One day this could well be transformed with trees... photo: Billy Lindblom via flickr.
While recent weird Arctic weather may have more to do with natural variability than upward trends in temperatures, the fact of the matter is the Arctic is warming faster than other places on the planet, with dire consequences for tundra. As a new piece in Yale Environment 360 shows though, it well may not be incremental changes that do in tundra, but dramatic events like fires that push the vegetation in the in the region over the edge:As things are heading the tundra landscape is heading towards oblivion. Some estimates say that by 2100 Alaska will be largely free of tundra--with woody plants and even boreal forest eventually taking over--and all tundra gone sometime in the next century. That much is not new.
Fires & Thermokarst Events Create Positive Feedback Loop
The new wrinkle in the story is that evidence is mounting that major events like fires and the collapse of slopes as permafrost melts will be the driving factor in tundra loss. And these things will in turn act to accelerate melting, as both lead to increases of stored greenhouse gases.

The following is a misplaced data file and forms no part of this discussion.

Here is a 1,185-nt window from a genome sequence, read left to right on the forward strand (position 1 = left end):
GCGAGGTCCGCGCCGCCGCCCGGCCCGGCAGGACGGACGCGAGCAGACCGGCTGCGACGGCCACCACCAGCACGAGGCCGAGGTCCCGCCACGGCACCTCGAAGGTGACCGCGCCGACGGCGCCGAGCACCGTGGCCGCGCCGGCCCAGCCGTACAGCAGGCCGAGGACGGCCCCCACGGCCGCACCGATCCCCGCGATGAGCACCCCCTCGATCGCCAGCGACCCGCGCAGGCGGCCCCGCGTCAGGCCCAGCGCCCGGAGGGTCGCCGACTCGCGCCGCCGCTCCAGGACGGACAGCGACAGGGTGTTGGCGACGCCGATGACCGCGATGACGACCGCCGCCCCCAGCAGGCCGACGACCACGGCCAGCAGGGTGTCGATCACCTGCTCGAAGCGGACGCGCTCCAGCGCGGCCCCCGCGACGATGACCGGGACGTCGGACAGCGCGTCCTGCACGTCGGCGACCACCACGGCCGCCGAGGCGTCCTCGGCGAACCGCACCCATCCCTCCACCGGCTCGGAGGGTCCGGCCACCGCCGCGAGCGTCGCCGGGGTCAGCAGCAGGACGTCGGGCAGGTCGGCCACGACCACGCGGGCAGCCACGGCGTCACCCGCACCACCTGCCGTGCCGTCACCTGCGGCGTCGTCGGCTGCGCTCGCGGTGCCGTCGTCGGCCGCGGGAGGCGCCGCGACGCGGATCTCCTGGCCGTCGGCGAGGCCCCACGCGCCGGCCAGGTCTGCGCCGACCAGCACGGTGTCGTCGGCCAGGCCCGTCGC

Consider the role of fires in transforming tundra. The original article points out that in areas burned as long as 35 years ago by fire, areas which normally had large amounts of moss and lichen have nearly none, with shrubby trees increasing from about 5% to 40% of the landscape mix.
Warming soils favor the shrubby plants, allowing them to take root in areas which were previously difficult, and shading lower growing plants in the process.
Collapse of slopes due to melting permafrost--thermokarst events--also clear the slate and allow new species to take hold. They also though mean more greenhouse gas emissions, as CO2 and methane stored in soil get released.
Both of these contribute to the decline of tundra--each playing off one another--and with it the animals and communities that have adapted to live in these conditions.
1°C Warming Each Decade Since 1970s
Want a stat to remember? Greg Henry of the University of British Columbia reports that in the area of Nunavut he's studied, the tundra has warmed about 1°C each decade since the 1970s--something which he attributes to the growth of more weedy plants in the region.
Read more: Arctic Tundra is Being Lost As Far North Quickly Warms
Global Climate Change
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Only 10% of Permafrost Melting Could Tip Planet Towards Catastrophic Warming